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A little bit of history
Torre de Belém, or the Belém Tower, is one of the most prominent monuments in Belém, Lisbon. The official name is the Tower of Saint Vincent (Torre de São Vicente), and it was built in the 16th century at the height of the Portuguese Renaissance under the reign of King D. Manuel I.
Once upon a time, the tower stood further in the river Tagus. The landmark was built on a small island close to the shore of Restelo. You still need to enter Torre de Belém by footbridge today as the tower is not connected to the riverbank. The fortification was there to protect Lisbon, together with the fortress in Cascais and the fortress São Sebastião in Caparica. The tower was named Castelo de São Vicente de Belém, after the patron saint of Lisbon.
Throughout the centuries, the tower got upgraded, the walls strengthened, and the rectangular bastion improved. The dungeons turned into prisons until 1830, and the tower’s function changed again into a customs control point to collect tolls. Between 1780 and 1782, the Fort of Bom Successo was built next to the tower, and the battery got connected. The Bom Sucesso Fortress is nowadays a museum you can visit.
The architecture of Torre de Belém
The Belém Tower is a marvellous example of the Portuguese Manueline style. Along with the Jerónimos Monastery further down the road, Torre de Belém has been a UNESCO World Heritage Site since 1983. The stones used to build the tower and the monastery are both the same.
Torre de Belém was designed by architect Francisco de Arruda and construction started in 1516. In 1519 the tower was finished and ready for use. Belém Tower actually consists of two parts; the bastion and the 4-storey tower. Today you can visit both parts. Let’s take a look inside!
The bastion of Belem Tower
You can enter the bastion by footbridge and enjoy a stunning view over the river Tagus from the courtyard. The ground floor of the fortress has space for 17 canons, and on each corner, you’ll spot a bartizan, an overhanging wall-mounted turret. The bartizans are decorated with the cross of the Order of Christ, as King Manuel I was a member of the order.
The bartizans were used as watchtowers, and you still get a fantastic view of the surroundings from inside. The turrets also have images of beasts, such as a rhinoceros. It’s known as the first sculpture of a rhinoceros in Western Europe, and it’s believed to be the one that King Manuel I sent to the pope in 1515.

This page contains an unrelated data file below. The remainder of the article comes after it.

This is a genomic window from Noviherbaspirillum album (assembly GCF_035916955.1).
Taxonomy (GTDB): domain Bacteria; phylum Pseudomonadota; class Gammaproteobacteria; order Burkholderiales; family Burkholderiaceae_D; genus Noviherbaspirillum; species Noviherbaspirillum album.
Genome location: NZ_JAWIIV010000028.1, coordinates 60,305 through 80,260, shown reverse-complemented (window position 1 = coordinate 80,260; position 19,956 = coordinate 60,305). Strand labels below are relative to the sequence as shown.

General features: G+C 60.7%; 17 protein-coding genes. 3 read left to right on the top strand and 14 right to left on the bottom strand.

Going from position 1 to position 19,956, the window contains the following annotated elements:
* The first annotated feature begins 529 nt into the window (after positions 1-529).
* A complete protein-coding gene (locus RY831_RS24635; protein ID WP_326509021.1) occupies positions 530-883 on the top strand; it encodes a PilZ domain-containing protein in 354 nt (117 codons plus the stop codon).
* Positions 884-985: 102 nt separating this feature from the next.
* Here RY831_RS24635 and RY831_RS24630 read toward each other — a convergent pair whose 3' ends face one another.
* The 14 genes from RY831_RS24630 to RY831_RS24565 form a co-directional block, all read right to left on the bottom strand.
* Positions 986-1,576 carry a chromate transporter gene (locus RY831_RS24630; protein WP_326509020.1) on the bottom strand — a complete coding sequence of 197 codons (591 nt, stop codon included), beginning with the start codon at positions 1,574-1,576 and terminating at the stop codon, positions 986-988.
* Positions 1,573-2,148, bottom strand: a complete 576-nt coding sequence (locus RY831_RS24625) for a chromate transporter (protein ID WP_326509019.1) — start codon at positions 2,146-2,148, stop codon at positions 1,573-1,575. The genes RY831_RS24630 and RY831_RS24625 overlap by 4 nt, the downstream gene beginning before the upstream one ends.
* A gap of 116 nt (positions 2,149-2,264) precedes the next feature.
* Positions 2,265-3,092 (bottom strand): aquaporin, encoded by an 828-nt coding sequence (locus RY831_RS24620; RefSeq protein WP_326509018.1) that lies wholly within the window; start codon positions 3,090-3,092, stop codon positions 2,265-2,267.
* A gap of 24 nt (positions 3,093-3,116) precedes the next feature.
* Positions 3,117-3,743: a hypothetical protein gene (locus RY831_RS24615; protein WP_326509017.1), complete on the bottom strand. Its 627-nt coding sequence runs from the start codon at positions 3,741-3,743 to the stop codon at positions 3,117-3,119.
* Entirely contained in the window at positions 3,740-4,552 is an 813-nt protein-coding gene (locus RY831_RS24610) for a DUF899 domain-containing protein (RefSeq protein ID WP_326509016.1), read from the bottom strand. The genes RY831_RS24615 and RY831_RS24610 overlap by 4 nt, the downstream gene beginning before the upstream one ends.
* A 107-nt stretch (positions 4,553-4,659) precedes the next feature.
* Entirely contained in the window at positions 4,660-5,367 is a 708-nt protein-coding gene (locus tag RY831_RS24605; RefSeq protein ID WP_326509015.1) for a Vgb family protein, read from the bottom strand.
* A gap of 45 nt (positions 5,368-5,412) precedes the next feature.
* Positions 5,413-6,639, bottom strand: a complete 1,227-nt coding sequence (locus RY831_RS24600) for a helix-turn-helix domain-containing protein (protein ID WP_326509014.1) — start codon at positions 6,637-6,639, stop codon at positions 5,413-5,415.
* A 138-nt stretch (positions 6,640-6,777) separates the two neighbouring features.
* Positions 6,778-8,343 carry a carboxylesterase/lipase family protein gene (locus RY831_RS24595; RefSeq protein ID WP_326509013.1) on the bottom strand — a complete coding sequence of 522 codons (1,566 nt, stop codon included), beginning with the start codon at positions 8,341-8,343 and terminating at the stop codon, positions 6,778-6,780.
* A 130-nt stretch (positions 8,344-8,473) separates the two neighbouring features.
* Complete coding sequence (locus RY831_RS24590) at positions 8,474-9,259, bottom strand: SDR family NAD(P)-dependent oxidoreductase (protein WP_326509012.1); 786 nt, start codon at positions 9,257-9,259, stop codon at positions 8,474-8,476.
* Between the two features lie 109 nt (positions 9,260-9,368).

Torre de Belém
The tower itself consists of 4 floors, and you can visit the building from the inside. The 1st floor contains the Governor’s Hall, and on the 2nd floor, you’ll find a stunning veranda with a loggia. The covered arcade has seven arches with lots of ornaments. On the second floor, you also visit the King’s Room, with a beautiful vaulted ceiling and chequered floor. From the windows, the king could see the ships arrive, and the fireplace kept everyone warm in winter.
On the 3rd floor, you’ll visit the Audience Room, with sill windows and arches. The room on the 4th floor is known as the Chapel. It has a ribbed vaulted ceiling and is architecturally the most complex room of all.
How to get to the Tower of Belém
Getting to Belém is very easy by public transport. Tram 15 leaves from Praça da Figueira and Praça do Comércio to Belém. The tram can get pretty busy, and you might prefer to take the train. The Cascáis train leaves the station at Cais do Sodré and travels to Belém in about 7 minutes. From the station to the tower is a 20-minute walk, but along the way, you can visit the Popular Art Museum and the monument Padrão dos Descobrimentos. If you prefer travelling by bus, you can take lines 728, 729, 751, 113, 144, 149, 714 and 727.
Opening times of Torre de Belém
The Belém Tower is open Tuesdays to Sundays and is closed on Mondays. Visiting hours are between 10 am and 5.30 pm.
The tower is also closed on January 1st, Easter Sunday, May 1st, June 13th and December 25th.
How to get tickets to Belém Tower
The queue to enter Belém Tower can be long! Therefore it’s highly recommended to get your ticket beforehand. One of the easiest ways to enter is by Lisboa Card. You cannot only enter the tower for free but also visit the Jerónimos Monastery for free, you can use public transport for free, and you get many discounts and free entrance tickets to other sights in Lisbon. If you plan to visit the Tower of Belém and the Jerónimos Monastery, you save money already !
If you prefer getting an individual ticket, the entrance fee to Torre de Belém is € 9,00, and combination tickets are also available.
Other things to do in Belém
Don’t leave just yet! Aside from the Tower of Belém, there are many other places to see in this Lisbon district. As mentioned, the Jerónimos Monastery is just across the road and a must-see in Belém. Afterwards, you can enjoy a tasty Pastel the Belém in the authentic bakery Pastéis de Belém. If you’d like to visit a museum, you can see the Berardo Collection, MAAT, the Popular Art Museum, the National Coach Museum, or the Archaeology Museum.
What are you most looking forward to seeing in Belém? If you have the time, it’s recommended to stay a full day in Belém to see multiple sights. After a day of sightseeing, you can take a boat tour on the river Tagus and enjoy the sunset over Lisbon. I hope this guide to the Tower of Belém will come in handy when you visit Lisbon. Enjoy!